About a month ago, I got an email announcing my approval for The Lie Tree ARC, by Francis Hardinge, on NetGalley. So big thank you to ABRAMS Kids for deeming me worthy enough to view the book before its release out into the wild. Here’s my honest review!
Synopsis: Faith’s family moves to the island of Vane from London. She soon learns it is because her father’s reputation has been sullied. Unfortunately, the news spreads to Vane, and everyone begins to dislike and shun the family. Soon after, Faith’s father is found dead and she doesn’t believe it was an accident. Faith goes through her father’s belongings to uncover the truth and finds a peculiar tree that grows with lies. Its fruit shares truths and could be the key to uncovering who killed Faith’s father.
First off, I just need to say that I tend to have a thing for books that take place in the 1800s. I think it’s because I’m so grateful that I don’t have to live in that time period. I mean, the whole you-can’t-be-a-lefty thing was crazy, and as a lefty I’m glad I can use my dominant hand without being judged. This book emphasizes men’s belief that women were inferior (at this time) and how a woman’s life goal was marriage. Can you believe we used to live like that? Crazy stuff, I’m telling you.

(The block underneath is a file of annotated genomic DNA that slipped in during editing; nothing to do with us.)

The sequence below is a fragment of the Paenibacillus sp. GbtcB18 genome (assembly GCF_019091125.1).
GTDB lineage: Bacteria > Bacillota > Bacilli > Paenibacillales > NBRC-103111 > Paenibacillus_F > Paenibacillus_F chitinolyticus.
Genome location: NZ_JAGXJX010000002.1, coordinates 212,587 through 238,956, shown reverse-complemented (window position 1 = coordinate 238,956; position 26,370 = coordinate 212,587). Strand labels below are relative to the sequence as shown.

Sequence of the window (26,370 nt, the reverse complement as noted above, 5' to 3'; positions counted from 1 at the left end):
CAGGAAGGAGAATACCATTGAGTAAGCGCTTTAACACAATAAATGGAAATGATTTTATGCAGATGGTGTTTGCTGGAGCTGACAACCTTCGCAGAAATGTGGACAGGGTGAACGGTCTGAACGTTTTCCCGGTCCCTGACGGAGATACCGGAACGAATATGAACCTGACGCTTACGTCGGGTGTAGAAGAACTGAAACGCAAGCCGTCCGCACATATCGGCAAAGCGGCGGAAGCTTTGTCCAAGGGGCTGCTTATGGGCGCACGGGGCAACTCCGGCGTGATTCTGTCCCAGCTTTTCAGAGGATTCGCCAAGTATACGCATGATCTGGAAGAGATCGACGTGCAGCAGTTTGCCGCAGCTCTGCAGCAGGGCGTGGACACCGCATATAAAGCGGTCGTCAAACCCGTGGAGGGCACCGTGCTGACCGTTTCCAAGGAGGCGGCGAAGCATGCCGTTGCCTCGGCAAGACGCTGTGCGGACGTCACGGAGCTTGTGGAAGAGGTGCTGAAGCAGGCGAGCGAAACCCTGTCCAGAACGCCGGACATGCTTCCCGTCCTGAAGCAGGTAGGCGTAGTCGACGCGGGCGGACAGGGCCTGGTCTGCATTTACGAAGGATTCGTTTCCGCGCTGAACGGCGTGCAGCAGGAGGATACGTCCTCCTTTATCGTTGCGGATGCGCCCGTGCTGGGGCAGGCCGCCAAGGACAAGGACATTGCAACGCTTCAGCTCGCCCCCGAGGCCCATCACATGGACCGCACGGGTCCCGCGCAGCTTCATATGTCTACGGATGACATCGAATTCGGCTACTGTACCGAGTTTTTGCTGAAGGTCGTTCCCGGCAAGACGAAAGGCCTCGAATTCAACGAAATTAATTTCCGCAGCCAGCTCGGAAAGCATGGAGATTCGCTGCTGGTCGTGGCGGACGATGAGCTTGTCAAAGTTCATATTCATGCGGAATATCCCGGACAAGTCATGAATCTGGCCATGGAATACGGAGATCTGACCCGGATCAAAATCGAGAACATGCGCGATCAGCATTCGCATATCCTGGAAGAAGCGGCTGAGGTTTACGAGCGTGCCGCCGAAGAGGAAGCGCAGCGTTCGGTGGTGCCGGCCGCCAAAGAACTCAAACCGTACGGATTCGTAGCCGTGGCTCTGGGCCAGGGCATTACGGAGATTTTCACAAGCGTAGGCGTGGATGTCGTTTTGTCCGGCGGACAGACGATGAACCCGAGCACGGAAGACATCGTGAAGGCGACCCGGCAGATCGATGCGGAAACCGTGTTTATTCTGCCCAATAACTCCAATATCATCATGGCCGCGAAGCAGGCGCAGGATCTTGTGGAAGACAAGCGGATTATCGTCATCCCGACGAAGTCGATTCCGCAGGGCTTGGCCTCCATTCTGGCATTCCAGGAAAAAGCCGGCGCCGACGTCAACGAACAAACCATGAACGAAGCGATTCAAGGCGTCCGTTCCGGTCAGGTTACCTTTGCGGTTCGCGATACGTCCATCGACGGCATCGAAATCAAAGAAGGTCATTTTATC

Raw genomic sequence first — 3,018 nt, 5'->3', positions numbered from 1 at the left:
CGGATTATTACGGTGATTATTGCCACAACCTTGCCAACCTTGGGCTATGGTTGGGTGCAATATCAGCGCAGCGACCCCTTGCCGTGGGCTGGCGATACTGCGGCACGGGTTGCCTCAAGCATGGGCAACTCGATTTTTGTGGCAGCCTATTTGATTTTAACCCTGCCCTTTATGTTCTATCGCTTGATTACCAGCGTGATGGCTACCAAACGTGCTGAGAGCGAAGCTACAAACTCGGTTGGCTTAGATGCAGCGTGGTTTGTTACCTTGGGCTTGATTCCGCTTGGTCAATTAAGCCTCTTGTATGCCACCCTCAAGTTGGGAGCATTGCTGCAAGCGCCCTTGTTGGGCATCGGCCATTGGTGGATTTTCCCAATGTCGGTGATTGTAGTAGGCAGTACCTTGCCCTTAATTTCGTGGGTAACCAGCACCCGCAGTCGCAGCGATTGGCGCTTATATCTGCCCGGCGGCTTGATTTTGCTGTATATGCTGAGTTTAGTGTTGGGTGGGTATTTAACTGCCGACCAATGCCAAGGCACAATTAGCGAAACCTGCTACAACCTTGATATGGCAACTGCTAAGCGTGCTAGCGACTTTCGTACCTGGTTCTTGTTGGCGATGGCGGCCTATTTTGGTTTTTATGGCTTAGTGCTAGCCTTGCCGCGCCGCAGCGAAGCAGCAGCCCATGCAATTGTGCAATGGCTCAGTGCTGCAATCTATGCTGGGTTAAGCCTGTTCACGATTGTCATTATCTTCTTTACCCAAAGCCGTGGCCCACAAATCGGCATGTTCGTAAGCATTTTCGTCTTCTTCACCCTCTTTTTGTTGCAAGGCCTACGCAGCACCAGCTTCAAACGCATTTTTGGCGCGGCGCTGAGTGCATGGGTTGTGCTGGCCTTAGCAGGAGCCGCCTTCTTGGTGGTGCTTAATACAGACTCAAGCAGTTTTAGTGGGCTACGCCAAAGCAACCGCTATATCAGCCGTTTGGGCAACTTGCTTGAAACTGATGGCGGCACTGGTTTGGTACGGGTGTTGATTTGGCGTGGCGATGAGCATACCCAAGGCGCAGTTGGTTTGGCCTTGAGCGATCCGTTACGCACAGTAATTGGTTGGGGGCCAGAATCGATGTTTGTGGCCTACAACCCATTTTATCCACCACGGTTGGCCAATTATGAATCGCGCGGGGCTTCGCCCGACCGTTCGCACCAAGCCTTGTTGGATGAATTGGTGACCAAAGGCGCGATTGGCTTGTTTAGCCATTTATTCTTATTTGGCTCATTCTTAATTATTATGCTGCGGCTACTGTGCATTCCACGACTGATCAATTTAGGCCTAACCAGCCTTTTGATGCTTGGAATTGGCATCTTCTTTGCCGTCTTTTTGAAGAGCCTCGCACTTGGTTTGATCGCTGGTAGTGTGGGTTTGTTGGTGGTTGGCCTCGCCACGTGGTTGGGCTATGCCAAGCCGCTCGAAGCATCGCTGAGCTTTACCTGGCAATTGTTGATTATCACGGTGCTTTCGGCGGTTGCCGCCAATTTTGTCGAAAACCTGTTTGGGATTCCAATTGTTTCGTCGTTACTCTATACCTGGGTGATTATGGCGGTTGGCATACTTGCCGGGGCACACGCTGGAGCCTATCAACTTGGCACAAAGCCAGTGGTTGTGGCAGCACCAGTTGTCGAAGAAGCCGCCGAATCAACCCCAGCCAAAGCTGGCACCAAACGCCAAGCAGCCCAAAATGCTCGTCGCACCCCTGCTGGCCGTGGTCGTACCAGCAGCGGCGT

I liked the fact that Faith wanted to push through these limits. (And the other women in this book had strong personalities as well.) It just sucks that it took Faith so long to realize she could be more than her label as a meek, domestic lady. Plus, it was only towards the end of the story that she decided she wanted to follow her dreams and everything else she did before was hidden from the public, which only started to happen once her father was out of the picture. I understand his death is a huge part of the story, but the patriarchy was so strong that I wish she broke out of her shell sooner to go against the patriarchal theme.
The plot itself was neat. I enjoyed the concept of a tree that grows with lies. The description of the tree was wonderful. It was interesting to see the fantastical woven with science. The mystery kept me immersed, which involved help from the tree, and I did not expect that ending! Talk about a plot twist.
All in all, Frances’s book was a fast-paced read that kept me wanting to learn more and earns 3 out of 5 stars from me.